Wednesday, November 3, 2010

DARK STAR (1974) - Hyperdrive Edition DVD

"Don't give me any of that intelligent life crap, just give me something I can blow up!"

The long-awaited special edition of the Dan O'Bannon/John Carpenter cult classic, DARK STAR (1975) is now available from VCI Entertainment.

The quirky science fiction comedy began its existence as a $60,000 student film, co-written and directed by Carpenter (HALLOWEEN, ESCAPE FROM NEW YORK) and scripted by O' Bannon (RETURN OF THE LIVING DEAD, DEAD & BURIED). It was picked up for theatrical distribution by Jack H. Harris (THE BLOB), who requested that the young filmmakers shoot additional scenes to bring the movie to feature-length.

In an unspecified future time, the patrol ship Dark Star, with its crew of five - Dollittle (Brian Narelle), Boiler (Cal Kuniholm), Talby (Dre Pahich), Pinback (Dan O'Bannon) and the cryogenically frozen corpse of ship's Commander Powell - is on a mission to destroy unstable planets with artificially-intelligent "thermostellar" warheads. Unfortunately, the ship has been away from Earth for twenty years and is falling apart, damaged by meteors and plagued with system malfunctions. The crew isn't in much better shape - unkempt, neurotic, and apathetic. When one of the aforementioned malfunctions causes warhead #20 to threaten to explode and take the ship with it, Lieutenant Doolittle has to try and talk the bomb out of fulfilling its prime directive.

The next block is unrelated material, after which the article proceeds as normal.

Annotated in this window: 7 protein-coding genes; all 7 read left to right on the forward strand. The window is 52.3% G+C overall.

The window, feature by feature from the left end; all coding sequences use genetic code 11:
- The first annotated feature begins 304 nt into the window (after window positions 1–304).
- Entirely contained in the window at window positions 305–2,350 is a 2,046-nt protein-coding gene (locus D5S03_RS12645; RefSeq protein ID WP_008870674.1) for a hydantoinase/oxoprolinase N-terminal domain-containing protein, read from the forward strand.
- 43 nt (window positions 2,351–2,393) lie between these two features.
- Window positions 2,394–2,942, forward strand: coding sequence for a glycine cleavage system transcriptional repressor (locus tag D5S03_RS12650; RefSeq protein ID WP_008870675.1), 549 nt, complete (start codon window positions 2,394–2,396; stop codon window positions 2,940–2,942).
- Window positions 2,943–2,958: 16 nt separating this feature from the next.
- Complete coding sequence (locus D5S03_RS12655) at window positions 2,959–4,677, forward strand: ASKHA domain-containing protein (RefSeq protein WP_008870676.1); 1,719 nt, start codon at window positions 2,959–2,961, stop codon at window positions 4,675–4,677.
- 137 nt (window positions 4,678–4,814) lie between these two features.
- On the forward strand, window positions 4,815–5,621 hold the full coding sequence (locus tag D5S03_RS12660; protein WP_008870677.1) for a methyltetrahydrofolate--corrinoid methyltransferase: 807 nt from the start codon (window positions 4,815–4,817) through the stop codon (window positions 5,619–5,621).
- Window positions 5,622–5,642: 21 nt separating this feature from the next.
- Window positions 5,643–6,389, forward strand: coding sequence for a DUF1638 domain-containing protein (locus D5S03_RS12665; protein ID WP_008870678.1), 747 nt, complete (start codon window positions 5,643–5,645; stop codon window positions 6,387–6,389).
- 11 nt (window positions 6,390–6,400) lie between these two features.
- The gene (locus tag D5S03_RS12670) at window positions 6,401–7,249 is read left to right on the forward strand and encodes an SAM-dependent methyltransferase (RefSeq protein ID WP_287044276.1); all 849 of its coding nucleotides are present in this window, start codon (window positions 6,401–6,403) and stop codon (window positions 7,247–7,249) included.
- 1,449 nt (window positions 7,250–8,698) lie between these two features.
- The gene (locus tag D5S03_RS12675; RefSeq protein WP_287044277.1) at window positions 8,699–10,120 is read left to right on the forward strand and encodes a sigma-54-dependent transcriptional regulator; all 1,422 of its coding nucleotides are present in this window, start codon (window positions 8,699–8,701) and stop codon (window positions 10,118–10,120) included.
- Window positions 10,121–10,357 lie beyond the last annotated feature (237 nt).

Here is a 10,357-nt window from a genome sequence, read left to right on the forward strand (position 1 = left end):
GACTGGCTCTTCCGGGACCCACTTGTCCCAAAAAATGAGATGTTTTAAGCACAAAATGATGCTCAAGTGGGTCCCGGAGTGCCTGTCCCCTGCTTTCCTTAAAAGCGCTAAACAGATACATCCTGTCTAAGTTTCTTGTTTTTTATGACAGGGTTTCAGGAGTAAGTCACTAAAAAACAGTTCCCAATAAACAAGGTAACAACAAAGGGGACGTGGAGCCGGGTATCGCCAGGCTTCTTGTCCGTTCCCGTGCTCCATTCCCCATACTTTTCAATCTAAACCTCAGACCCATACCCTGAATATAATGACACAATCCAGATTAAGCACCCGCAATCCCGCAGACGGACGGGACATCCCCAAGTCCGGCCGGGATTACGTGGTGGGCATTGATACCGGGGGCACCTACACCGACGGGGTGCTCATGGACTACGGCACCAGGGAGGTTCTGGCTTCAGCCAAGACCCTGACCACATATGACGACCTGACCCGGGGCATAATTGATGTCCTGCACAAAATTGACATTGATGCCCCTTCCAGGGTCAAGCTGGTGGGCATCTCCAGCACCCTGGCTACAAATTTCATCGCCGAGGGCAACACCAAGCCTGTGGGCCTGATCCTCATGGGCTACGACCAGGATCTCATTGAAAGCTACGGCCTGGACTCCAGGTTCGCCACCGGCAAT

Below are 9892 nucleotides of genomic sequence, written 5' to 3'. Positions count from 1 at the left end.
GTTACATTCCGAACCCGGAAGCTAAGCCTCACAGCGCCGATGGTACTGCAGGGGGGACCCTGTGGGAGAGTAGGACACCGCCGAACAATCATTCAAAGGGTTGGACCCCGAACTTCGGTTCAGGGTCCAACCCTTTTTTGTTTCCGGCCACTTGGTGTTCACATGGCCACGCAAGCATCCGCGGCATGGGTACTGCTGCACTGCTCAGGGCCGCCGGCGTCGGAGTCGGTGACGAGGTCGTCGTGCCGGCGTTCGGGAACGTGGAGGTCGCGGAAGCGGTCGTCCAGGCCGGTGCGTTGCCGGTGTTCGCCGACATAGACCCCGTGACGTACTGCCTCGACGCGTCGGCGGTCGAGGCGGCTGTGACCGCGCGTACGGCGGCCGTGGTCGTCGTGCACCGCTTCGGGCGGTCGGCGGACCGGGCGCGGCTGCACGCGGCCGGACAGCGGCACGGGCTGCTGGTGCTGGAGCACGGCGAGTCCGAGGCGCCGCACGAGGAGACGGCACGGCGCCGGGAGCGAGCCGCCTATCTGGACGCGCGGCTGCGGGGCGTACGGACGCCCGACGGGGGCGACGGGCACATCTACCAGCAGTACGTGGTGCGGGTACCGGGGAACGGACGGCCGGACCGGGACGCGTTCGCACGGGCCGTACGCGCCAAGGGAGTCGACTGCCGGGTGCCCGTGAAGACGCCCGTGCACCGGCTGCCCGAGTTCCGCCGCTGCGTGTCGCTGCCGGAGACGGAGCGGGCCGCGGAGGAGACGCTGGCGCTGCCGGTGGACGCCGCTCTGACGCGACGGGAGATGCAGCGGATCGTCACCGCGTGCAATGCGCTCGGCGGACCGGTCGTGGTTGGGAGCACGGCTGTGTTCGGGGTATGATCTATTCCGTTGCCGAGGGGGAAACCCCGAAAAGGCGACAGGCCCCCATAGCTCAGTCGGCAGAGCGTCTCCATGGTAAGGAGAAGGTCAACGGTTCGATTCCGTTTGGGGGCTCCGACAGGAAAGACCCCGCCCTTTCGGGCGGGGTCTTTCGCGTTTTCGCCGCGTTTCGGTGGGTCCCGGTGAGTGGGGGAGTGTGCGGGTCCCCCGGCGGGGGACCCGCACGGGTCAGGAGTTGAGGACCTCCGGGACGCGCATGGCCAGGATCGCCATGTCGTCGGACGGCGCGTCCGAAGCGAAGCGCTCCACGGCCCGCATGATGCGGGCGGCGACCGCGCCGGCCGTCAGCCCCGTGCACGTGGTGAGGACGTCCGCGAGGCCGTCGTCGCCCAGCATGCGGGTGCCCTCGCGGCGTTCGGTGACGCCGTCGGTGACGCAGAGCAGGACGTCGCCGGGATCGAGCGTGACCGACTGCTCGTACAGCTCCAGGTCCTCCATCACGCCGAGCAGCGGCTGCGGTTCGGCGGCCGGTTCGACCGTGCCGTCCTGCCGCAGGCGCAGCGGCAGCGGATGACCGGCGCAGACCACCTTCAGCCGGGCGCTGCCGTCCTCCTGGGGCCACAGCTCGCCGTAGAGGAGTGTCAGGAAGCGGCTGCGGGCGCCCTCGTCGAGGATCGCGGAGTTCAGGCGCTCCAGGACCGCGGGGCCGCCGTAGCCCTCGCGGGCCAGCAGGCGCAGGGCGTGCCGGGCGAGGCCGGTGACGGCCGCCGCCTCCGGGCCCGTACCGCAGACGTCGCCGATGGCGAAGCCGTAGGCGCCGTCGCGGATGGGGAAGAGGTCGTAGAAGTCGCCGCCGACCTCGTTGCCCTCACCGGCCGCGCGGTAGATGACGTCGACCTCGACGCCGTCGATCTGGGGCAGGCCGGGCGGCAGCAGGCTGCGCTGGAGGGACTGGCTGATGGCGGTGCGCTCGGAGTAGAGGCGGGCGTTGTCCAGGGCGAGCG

DARK STAR is a crudely crafted but ingenious science fiction film, executed with style, wit and humor. The comedy is of a decidedly dark variety - very 1970s - and the amateur cast isn't always up to the task of carrying it off, but there are plenty of chuckles to be had, especially during Sgt. Pinback's extended struggle with the ship's alien mascot - a beach ball with claws.

Released previously by VCI in an unimpressive but adequate "Special Edition," (review here) this new, "Hyperdrive Edition" is an improvement in nearly every way, with better video and lots of new bonus features. 

A two disc set, Disc One contains the 83 minute theatrical cut, presented in a noticeably-improved 1.78:1 anamorphic widescreen transfer, sourced from a new 35mm source and digitally restored. It still doesn't look like a modern HD production - the movie was originally shot on 16mm stock and blown up to 35mm for theaters - but it's far better than the previous transfer. Audio is Dolby Digital 5.1. English and Spanish subtitles are provided. Extras on this disc include an audio commentary track by "super fan" Andrew Gilchrist, an on-camera interview with science fiction author Alan Dean Foster, who discusses the challenge of writing the film's novelization back in the 70s (as well as the rest of his career), a 3D Guide to the Dark Star spaceship, an interview with actor Brian Narelle (Doolittle), text trivia, and the original theatrical trailer.

Disc Two contains an equally-improved, anamorphic widescreen transfer of the original Carpenter "student film" version, running roughly 68 minutes. This disc also contains a new, informative retrospective documentary, LET THERE BE LIGHT: THE ODYSSEY OF 'DARK STAR.'

Both versions now include a new text introduction by the late O'Bannon.

It's not perfect - the lack of participation by director John Carpenter is disappointing - but it's a pretty damned good DVD package, and a genuine upgrade over the previous release. For fans of this seminal sci-fi dark comedy, this new "Hyperdrive Edition" is highly recommended.

BUY: Dark Star - The Hyper-Drive Edition

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